- Alexander Kennedy
- 27 November 2006
CCA, Glasgow, until Sat 27 Jan 2007
LA-based artist Catherine Sullivan’s films attempts to reveal the psychic glue that holds the subject together and binds it to society. By re-staging a highly charged traumatic event in her film ‘Ice Floes of Franz Joseph Land’, 2003, she manages to make art out of an explosive political situation, where the cast and audience of a Moscow theatre were taken hostage during a production of the musical Nord-Orst. By restaging this event (originally ‘directed’ by Chechen rebels), Sullivan demonstrates that both participants in the spectacle of the social world (the person who observes and the observed) are always dominated and acted upon by the larger ideological forces. The actor and the audience enact roles that impotently dramatise a political stand-off; the real action is usually elsewhere.
By bringing this power struggle into the theatre, guns and all, the rebels broke the illusory glass wall between the audience and the actors. Sullivan uses these shards to create a fragmented narrative, and presents characters from the original source book (Kaverin’s Two Captains, 1942). The actors become automata, their usually fluid actions informed by a believable character’s inner volition are disjointed. The supposedly natural order of things is de-naturalised.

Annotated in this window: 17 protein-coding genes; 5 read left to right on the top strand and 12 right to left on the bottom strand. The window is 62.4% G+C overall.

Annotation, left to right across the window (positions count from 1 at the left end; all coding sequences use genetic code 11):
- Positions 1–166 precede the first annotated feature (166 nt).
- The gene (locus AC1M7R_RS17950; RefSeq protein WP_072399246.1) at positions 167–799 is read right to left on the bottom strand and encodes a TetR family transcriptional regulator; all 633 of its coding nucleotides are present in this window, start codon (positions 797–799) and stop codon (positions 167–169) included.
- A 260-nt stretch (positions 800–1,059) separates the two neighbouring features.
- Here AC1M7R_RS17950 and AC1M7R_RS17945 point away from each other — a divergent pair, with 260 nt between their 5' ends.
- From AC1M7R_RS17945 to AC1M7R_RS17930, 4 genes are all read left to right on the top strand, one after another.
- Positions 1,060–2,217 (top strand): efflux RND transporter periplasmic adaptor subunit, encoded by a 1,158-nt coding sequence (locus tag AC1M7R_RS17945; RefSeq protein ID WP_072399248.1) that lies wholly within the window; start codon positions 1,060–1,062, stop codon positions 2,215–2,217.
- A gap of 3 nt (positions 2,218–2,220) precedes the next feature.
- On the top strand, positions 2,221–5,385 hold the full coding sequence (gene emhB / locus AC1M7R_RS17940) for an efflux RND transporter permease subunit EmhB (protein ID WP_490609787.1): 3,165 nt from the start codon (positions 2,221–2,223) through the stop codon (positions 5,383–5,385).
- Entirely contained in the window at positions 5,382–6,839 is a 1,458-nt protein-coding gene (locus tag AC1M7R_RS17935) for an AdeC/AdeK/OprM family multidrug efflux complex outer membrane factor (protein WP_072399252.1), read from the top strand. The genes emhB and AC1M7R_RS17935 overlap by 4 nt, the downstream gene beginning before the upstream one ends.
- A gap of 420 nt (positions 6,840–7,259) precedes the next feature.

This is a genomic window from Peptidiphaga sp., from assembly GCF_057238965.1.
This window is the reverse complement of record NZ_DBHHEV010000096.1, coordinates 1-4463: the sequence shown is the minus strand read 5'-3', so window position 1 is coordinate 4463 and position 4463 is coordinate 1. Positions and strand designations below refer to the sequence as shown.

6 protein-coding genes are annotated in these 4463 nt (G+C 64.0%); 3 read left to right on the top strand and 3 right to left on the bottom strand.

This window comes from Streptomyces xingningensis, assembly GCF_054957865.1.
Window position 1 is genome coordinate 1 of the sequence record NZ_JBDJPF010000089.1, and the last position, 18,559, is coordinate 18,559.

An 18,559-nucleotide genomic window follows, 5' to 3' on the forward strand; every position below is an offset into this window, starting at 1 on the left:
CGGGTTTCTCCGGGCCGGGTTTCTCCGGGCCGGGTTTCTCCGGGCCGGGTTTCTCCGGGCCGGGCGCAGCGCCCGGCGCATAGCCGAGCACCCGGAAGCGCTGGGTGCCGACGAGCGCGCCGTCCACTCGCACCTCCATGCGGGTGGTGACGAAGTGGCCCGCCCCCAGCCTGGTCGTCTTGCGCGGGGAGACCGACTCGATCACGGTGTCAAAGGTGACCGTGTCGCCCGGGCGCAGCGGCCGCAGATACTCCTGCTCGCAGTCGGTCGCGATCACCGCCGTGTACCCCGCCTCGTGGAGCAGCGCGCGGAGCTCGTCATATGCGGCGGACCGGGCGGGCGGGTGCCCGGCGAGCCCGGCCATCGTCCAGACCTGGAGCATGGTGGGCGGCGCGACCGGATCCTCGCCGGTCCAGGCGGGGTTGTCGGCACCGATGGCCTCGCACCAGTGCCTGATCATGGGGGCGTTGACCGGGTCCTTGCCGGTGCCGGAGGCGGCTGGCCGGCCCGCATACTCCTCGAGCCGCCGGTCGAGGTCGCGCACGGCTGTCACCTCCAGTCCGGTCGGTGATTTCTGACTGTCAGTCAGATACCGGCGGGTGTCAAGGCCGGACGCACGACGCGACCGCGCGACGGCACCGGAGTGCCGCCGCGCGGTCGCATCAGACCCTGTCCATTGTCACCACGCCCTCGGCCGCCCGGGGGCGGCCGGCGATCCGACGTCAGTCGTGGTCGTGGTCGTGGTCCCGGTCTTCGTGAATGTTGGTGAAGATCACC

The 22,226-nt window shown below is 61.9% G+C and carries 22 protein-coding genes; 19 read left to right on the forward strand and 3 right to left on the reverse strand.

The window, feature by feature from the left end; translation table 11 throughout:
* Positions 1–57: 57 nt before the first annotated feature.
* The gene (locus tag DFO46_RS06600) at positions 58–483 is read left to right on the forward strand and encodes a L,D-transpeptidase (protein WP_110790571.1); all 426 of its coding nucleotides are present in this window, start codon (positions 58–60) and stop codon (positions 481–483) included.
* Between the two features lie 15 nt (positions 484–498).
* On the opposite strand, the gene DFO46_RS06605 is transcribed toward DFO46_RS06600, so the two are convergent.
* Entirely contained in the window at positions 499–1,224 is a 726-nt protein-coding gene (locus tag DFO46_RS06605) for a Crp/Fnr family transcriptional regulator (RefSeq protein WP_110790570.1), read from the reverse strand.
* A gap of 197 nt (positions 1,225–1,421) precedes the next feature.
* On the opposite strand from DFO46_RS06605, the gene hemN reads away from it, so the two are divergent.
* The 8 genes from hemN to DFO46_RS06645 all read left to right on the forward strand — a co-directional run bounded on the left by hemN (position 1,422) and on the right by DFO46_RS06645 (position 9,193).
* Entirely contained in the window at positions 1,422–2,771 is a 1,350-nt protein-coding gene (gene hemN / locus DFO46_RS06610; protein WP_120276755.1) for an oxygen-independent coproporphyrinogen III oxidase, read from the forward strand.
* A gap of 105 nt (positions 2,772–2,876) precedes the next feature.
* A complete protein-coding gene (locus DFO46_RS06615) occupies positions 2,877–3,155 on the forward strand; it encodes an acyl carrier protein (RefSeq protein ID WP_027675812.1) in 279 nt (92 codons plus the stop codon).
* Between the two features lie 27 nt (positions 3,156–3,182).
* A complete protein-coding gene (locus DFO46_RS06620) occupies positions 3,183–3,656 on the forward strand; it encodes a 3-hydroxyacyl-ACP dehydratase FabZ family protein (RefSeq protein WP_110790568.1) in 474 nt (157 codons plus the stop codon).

These themes continue in ‘The Resuscitation of Uplifting’, where actors play stereotypical characters from 20th century American culture: the secretary, the muscleman, the management executive, etc. Sullivan orchestrates these fictional characters emotional ‘realities’, giving them a score of feelings to act out. You can act as the ‘gallery goer’.